Get­ting in: Books ex­pose col­lege ad­mis­sions ma­nia

The Charlotte Observer (Sunday) - - Pastimes - TINA JOR­DAN AND GAL BECKERMAN

The col­lege ad­mis­sions scan­dal that erupted March 12 in which fed­eral pros­e­cu­tors charged 50 peo­ple in a scheme to buy spots in the fresh­man classes at Yale, Stan­ford and other big-name schools has ex­posed the lengths to which rich, en­ti­tled par­ents – in­clud­ing Hol­ly­wood celebri­ties and prom­i­nent busi­ness lead­ers – are will­ing to go to get their prog­eny into the “right” uni­ver­sity.

But it was also a re­minder of just how filled with mys­tery and anx­i­ety that process is – so much so that un­lock­ing it was worth mil­lions to those who could af­ford it. For a more af­ford­able price – or for free at your pub­lic li­brary – check out these books that pro­vide a glimpse into to those back­rooms where col­lege ad­mis­sions take place in Amer­ica to­day.

‘CRAZY U: ONE DAD’S CRASH COURSE IN GET­TING HIS KID INTO COL­LEGE,’ BY AN­DREW FER­GU­SON

Fer­gu­son cap­tures the world of higher ed­u­ca­tion for what it truly is: an in­dus­try, one re­plete with con­sul­tants, high-priced tu­tors, coaches and strate­gists. The pur­suit of get­ting into the best schools has long ceased be­ing a ques­tion merely of merit. But Fer­gu­son ap­proaches this pan­icked sub­ject in a style that makes it a “calm, amus­ing, low-key med­i­ta­tion,” Dwight Gar­ner wrote in his re­view. It’s a book many par­ents are sure to grip “as if it were a cold com­press they might ap­ply to their fevered fore­heads.”

‘EX­CEL­LENT SHEEP: THE MISEDUCATION OF THE AMER­I­CAN ELITE AND THE WAY TO A MEAN­ING­FUL LIFE,’ BY WIL­LIAM DERESIEWICZ

In this scathing take­down of higher ed­u­ca­tion, Deresiewicz, a for­mer pro­fes­sor at Yale, ac­cuses our coun­try’s most elite schools of fos­ter­ing a learn­ing en­vi­ron­ment de­void of cre­ativ­ity and crit­i­cal think­ing. In his re­view, Dwight Gar­ner noted that Deresiewicz “spends a long time con­sid­er­ing col­lege ad­mis­sions be­cause a vast num­ber of crimes, he sug­gests, are com­mit­ted in its name.”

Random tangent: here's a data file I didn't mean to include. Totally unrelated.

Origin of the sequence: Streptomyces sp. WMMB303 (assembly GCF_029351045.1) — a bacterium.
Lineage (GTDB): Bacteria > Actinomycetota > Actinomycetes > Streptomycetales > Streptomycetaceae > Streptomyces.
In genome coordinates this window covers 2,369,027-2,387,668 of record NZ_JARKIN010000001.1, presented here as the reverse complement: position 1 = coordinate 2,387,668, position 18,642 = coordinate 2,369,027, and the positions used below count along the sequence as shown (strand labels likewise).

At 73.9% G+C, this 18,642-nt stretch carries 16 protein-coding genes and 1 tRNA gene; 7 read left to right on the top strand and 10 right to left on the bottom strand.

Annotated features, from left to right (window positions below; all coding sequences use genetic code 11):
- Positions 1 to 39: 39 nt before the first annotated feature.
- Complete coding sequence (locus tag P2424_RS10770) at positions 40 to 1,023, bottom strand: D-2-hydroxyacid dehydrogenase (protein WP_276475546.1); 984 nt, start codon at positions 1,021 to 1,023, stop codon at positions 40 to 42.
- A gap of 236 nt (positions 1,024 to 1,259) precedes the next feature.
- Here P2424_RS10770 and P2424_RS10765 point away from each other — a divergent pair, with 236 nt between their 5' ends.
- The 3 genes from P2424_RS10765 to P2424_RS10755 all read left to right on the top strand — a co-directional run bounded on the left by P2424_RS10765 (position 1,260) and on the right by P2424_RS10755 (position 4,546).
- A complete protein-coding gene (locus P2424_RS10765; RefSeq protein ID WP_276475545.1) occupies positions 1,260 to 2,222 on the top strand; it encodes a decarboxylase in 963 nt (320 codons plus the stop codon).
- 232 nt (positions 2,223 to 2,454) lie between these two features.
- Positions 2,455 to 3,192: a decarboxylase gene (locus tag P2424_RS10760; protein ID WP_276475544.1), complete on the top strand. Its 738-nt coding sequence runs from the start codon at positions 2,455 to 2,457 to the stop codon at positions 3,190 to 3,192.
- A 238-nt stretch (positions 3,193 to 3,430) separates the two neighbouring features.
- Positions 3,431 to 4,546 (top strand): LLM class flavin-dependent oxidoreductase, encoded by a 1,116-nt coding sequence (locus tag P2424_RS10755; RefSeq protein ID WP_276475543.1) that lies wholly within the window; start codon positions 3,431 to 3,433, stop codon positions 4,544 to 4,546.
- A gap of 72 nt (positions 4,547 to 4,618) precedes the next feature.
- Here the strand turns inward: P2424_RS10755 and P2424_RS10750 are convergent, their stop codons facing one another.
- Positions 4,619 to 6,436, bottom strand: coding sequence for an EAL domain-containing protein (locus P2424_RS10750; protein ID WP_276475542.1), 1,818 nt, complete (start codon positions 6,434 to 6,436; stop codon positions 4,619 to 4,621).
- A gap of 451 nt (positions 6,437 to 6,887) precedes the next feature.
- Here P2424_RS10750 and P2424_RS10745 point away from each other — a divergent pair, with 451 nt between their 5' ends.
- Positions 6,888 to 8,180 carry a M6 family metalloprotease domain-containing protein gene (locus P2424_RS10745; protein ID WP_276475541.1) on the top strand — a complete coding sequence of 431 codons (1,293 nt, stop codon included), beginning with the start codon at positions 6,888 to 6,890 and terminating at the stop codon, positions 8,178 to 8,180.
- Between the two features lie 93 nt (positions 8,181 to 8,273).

‘THE BIG TEST: THE SE­CRET HIS­TORY OF THE AMER­I­CAN MER­I­TOC­RACY,’ BY NICHOLAS LEMANN

No con­ver­sa­tion about col­lege ad­mis­sion can avoid the out­size role played by the SAT, the exam cre­ated to pro­vide an al­legedly level play­ing field and en­sure a mer­i­to­cratic sys­tem. Lemann’s book puts the lie to that no­tion by of­fer­ing a his­tor­i­cal look at the test’s ori­gins and the ways it has been used over the decades to ce­ment class and racial di­vides. One of Lemann’s pre­scrip­tions still seems res­o­nant: “Test-prep should con­sist of mas­ter­ing the high­school cur­ricu­lum, not learn­ing tricks to out­wit mul­ti­ple-choice ap­ti­tude ex­ams.”

‘THE PRICE OF AD­MIS­SION: HOW AMER­ICA’S RUL­ING CLASS BUYS ITS WAY INTO ELITE COL­LEGES – AND WHO GETS LEFT OUT­SIDE THE GATES,’ BY DANIEL GOLDEN

Golden, a Pulitzer Prizewin­ning re­porter, ap­plied his in­ves­tiga­tive skills to try and un­der­stand the ad­mis­sion process. Af­ter two years and hun­dreds of in­ter­views, he re­vealed just how of­ten qual­i­fied ap­pli­cants get passed over in fa­vor of wealthy stu­dents with lesser cre­den­tials. Writ­ing in the Book Re­view, our re­viewer called the book “a de­li­cious ac­count of gross in­equities in high places.”

‘WHERE YOU GO IS NOT WHO YOU’LL BE: AN ANTIDOTE TO THE COL­LEGE AD­MIS­SIONS MA­NIA,’ BY FRANK BRUNI

New York Times colum­nist Frank Bruni tries to un­der­stand the thick coat of anx­i­ety that cov­ers ev­ery­thing re­lated to col­lege ad­mis­sion, the sense that this one de­ci­sion could make or break a whole life. His aim is to get par­ents and stu­dents to re­lax and put higher ed­u­ca­tion and what it rep­re­sents into proper per­spec­tive.

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